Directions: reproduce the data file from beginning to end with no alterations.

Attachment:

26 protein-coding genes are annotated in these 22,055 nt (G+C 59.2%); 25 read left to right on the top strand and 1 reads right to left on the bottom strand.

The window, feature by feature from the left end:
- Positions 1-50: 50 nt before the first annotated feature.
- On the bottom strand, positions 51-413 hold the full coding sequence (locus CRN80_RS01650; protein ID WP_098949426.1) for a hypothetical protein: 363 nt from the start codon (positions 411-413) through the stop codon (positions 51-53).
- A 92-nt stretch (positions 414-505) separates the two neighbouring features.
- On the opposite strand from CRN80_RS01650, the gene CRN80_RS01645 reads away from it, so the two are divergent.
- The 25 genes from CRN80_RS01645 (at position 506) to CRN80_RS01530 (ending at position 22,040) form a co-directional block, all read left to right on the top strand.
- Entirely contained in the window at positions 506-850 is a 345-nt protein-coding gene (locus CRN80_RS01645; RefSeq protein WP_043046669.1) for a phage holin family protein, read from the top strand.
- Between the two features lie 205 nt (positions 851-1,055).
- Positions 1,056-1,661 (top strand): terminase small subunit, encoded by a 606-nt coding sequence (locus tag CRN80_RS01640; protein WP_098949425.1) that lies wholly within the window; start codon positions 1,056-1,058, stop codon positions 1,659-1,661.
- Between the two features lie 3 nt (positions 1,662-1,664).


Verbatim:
26 protein-coding genes are annotated in these 22,055 nt (G+C 59.2%); 25 read left to right on the top strand and 1 reads right to left on the bottom strand.

The window, feature by feature from the left end:
- Positions 1-50: 50 nt before the first annotated feature.
- On the bottom strand, positions 51-413 hold the full coding sequence (locus CRN80_RS01650; protein ID WP_098949426.1) for a hypothetical protein: 363 nt from the start codon (positions 411-413) through the stop codon (positions 51-53).
- A 92-nt stretch (positions 414-505) separates the two neighbouring features.
- On the opposite strand from CRN80_RS01650, the gene CRN80_RS01645 reads away from it, so the two are divergent.
- The 25 genes from CRN80_RS01645 (at position 506) to CRN80_RS01530 (ending at position 22,040) form a co-directional block, all read left to right on the top strand.
- Entirely contained in the window at positions 506-850 is a 345-nt protein-coding gene (locus CRN80_RS01645; RefSeq protein WP_043046669.1) for a phage holin family protein, read from the top strand.
- Between the two features lie 205 nt (positions 851-1,055).
- Positions 1,056-1,661 (top strand): terminase small subunit, encoded by a 606-nt coding sequence (locus tag CRN80_RS01640; protein WP_098949425.1) that lies wholly within the window; start codon positions 1,056-1,058, stop codon positions 1,659-1,661.
- Between the two features lie 3 nt (positions 1,662-1,664).